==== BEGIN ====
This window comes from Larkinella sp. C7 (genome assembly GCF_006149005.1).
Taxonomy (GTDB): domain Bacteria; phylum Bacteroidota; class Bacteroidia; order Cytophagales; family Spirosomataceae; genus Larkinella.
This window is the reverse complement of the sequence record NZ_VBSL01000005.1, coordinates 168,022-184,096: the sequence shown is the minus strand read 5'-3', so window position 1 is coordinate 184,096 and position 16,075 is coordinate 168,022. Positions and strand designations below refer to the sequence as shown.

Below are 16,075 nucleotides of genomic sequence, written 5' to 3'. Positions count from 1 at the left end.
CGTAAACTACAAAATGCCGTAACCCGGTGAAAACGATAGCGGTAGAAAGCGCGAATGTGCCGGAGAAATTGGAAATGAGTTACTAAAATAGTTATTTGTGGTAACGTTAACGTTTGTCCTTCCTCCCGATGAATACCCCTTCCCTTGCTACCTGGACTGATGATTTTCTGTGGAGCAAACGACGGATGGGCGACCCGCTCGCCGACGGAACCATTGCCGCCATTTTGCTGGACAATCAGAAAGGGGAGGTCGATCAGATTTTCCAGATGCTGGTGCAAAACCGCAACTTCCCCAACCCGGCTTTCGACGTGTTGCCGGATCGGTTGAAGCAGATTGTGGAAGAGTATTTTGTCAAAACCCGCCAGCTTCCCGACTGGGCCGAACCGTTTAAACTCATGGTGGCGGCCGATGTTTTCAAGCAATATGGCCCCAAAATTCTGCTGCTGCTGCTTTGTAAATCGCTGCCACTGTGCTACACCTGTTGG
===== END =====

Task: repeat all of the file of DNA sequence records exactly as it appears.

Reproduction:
This window comes from Larkinella sp. C7 (genome assembly GCF_006149005.1).
Taxonomy (GTDB): domain Bacteria; phylum Bacteroidota; class Bacteroidia; order Cytophagales; family Spirosomataceae; genus Larkinella.
This window is the reverse complement of the sequence record NZ_VBSL01000005.1, coordinates 168,022-184,096: the sequence shown is the minus strand read 5'-3', so window position 1 is coordinate 184,096 and position 16,075 is coordinate 168,022. Positions and strand designations below refer to the sequence as shown.

Below are 16,075 nucleotides of genomic sequence, written 5' to 3'. Positions count from 1 at the left end.
CGTAAACTACAAAATGCCGTAACCCGGTGAAAACGATAGCGGTAGAAAGCGCGAATGTGCCGGAGAAATTGGAAATGAGTTACTAAAATAGTTATTTGTGGTAACGTTAACGTTTGTCCTTCCTCCCGATGAATACCCCTTCCCTTGCTACCTGGACTGATGATTTTCTGTGGAGCAAACGACGGATGGGCGACCCGCTCGCCGACGGAACCATTGCCGCCATTTTGCTGGACAATCAGAAAGGGGAGGTCGATCAGATTTTCCAGATGCTGGTGCAAAACCGCAACTTCCCCAACCCGGCTTTCGACGTGTTGCCGGATCGGTTGAAGCAGATTGTGGAAGAGTATTTTGTCAAAACCCGCCAGCTTCCCGACTGGGCCGAACCGTTTAAACTCATGGTGGCGGCCGATGTTTTCAAGCAATATGGCCCCAAAATTCTGCTGCTGCTGCTTTGTAAATCGCTGCCACTGTGCTACACCTGTTGG